Jon's Place

Friday, March 30, 2007

IMU Boards

So, I picked up my new IMU board order today. One hundred of the little critters, which should keep me busy for a while...

Thursday, March 29, 2007

Custom PCB for Reflow Oven

So, I decided to make a custom PCB for my reflow oven. I'm going to be using it a lot, and I didn't really want it to die half-way through a job and end up ruining hundreds of dollars worth of boards and components.

The whole thing went pretty well, and I now have two of these boards (one is going in the mail out to my brother).

You can get the source code for this from my brother's SVN repository. The hex file is available for the ATmega168 or the ATmega88. You can get the gerber files for the board here.

For populating the board, here is a list of the Digikey part #'s for the components:

67-1781-ND - 16x2 LCD
255-1537-ND - 20 amp solid state relay
AD595AQ - AD595 K type thermocouple op-amp
TP-29-ND - K type thermocouple (edit - this one does't work - see comment)
CT6EX103-ND - 10K pot
LM2940CT-5.0-ND - 5 volt LDO regulator
399-4309-ND - 0.47 uF cap for LM2940
399-3574-ND - 22 uF cap for LM2940
BS170-ND - n-channel MOSFET in TO-92
ATMEGA88-20PU-ND - ATmega88
ED3128-ND - 28 pin socket for ATmega88
ED3114-ND - 14 pin socket for AD595
ED7636-ND - 36 pin SIP socket (handles molex square pins)

You need a few other components, like three 0.1 ceramic uF caps, a couple 10K resistors, a 100 uF electrolyte cap, an integrated resistor LED, a 6-pin molex header for programming, and three 2-pin molex right angle plugs.

Saturday, March 24, 2007

Reflow Oven - Done

So, I finished everything last night and this morning, and I now have a nice little reflow oven. It was an easy job to port my friend Julian's code to the AVR (he controls his oven with a PIC). I've run it through one cycle, and it works exactly as you would expect.

Big kudos on this project go to Julian, for providing the inspiration (and oven control code), and my brother Dave, for helping with countless embedded problems, not to mention some nice support libraries for the AVR.

Friday, March 23, 2007

Reflow Oven

For the past few days, I've been working on building a simple reflow oven for soldering surface mount boards like the one in the previous post. That one was soldered in my friend Julian's reflow oven, but I have to drive thirty minutes to get to his place, and given the quantity of boards I'm planning on building over the next few months, having my own oven will definitely be worthwhile.

Julian's oven was built from a Circuit Cellar contest entry. He used a PIC 16F876, and had a nice PCB printed from APCircuits. I decided ahead of time that since I'm undergoing the switch from PICs to AVRs, that I would use an ATmega168 based controller board instead of a PIC.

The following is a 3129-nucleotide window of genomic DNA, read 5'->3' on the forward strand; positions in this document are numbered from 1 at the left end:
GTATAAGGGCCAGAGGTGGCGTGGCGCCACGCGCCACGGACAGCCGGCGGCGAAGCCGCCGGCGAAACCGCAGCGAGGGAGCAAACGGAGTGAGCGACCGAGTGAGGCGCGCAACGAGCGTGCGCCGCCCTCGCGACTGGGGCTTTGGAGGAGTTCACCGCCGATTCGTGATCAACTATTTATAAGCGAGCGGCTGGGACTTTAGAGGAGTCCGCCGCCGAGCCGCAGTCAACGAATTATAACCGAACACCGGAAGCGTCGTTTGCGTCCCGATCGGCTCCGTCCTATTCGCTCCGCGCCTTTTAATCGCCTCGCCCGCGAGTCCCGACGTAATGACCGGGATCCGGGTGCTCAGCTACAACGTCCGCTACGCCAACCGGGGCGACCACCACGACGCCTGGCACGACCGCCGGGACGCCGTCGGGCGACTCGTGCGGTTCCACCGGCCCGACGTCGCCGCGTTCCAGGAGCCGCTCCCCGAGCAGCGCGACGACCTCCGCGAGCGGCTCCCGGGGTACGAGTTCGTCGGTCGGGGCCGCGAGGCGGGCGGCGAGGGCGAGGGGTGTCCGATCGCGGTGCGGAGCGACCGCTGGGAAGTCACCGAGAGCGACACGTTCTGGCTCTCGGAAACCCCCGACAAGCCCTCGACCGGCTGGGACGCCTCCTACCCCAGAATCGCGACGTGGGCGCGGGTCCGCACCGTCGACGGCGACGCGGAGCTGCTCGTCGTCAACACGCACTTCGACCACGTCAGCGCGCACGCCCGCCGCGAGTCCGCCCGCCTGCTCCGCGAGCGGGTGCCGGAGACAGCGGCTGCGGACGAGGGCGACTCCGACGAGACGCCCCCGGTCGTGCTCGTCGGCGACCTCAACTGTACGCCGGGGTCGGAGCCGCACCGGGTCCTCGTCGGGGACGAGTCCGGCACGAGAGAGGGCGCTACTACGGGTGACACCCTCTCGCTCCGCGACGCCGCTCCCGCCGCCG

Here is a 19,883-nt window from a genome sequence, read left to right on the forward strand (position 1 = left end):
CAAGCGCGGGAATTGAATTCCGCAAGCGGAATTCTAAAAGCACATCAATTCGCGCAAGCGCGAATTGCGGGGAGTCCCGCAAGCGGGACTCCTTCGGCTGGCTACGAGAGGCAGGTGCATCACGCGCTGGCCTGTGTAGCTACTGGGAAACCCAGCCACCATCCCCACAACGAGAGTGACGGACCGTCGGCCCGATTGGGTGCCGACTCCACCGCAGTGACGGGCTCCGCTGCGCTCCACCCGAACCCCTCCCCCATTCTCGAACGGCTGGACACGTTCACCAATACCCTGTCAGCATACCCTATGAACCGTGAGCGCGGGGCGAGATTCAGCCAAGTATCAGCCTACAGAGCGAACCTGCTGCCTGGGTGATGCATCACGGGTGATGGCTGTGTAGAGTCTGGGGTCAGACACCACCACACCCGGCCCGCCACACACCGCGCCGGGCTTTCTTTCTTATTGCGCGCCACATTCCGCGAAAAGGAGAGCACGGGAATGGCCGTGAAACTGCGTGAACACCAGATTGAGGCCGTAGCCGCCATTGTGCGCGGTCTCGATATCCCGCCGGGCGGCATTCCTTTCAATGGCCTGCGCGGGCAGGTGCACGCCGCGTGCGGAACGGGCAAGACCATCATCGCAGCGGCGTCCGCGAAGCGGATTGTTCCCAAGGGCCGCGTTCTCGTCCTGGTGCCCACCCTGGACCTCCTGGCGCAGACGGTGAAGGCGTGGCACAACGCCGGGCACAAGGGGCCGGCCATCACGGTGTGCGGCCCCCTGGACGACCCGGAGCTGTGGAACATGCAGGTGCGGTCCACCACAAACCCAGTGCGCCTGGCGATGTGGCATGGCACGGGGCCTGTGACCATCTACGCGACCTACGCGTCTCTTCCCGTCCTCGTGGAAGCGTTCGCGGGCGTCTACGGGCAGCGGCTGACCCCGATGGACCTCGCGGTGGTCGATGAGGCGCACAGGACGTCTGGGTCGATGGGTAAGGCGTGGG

I also, after talking to my brother, realized that I could use a much cheaper parallel LCD panel ($7.30 from Digikey) instead of a much more expensive (but easier to interface to) serial LCD panel. Turns out you can interface to one of these LCD panels using 7 wires. Much thanks to Dave for his excellent LCD driver code.

So, I did a Digikey order, and got a bunch of stuff, including a 20 amp solid state relay, a K-type thermocouple, and an AD595 thermocouple op-amp chip. The thermocouple is basically a temperature probe, and the op-amp provides a 0-5 volt analog signal based on the temperature at the tip of the probe. I also picked up a nice Black & Decker toaster oven at Canadian Tire.

I put together a controller board, which at this point isn't finished - I don't have the AD595 wired in, nor do I have the connection for the relay. But the ATmega88 (which is a smaller memory size version of the ATmega168) is running, driving the LCD panel, and flashing a status LED.

Next up, I have to add in support for the relay, and then the thermocouple. Then I need to take apart the side/back of the oven, and cut into the wiring so I can control the oven using the relay. Once that is done, I take Julian's C code for the PIC, alter it to run on my ATmega88, and I'm all set...

Thursday, March 15, 2007

6 Axis IMU

Well, its been a couple weeks since I last updated here. I've been pretty busy, working on a number of pieces of electronics for BrainBot* and MicroRaptor. The biggest achievement came today, when I got my 6-axis IMU bus sensor working. In my last post two weeks ago, I had the prototype board working, but since then I have had a proper PCB printed, mounted a bunch of very tiny surface mount parts, and got it all working.

This is a very small board. It measures 1.15" x 0.75" (about 29mm x 19mm). It has a 16 MHz ATmega168 onboard (the small square chip in the middle), two voltage regulators (3.3 volts and 5 volts), a bunch of capacitors and resistors, a couple LEDs, and a Bioloid bus plug. It also has a couple sockets where a Sparkfun 5-axis IMU board and a Sparkfun 1-axis gyro board can plug in.

You can see some more pictures of the IMU board here.

*The BrainBot project is directed and funded by the Brain Engineering Lab and Neukom Institute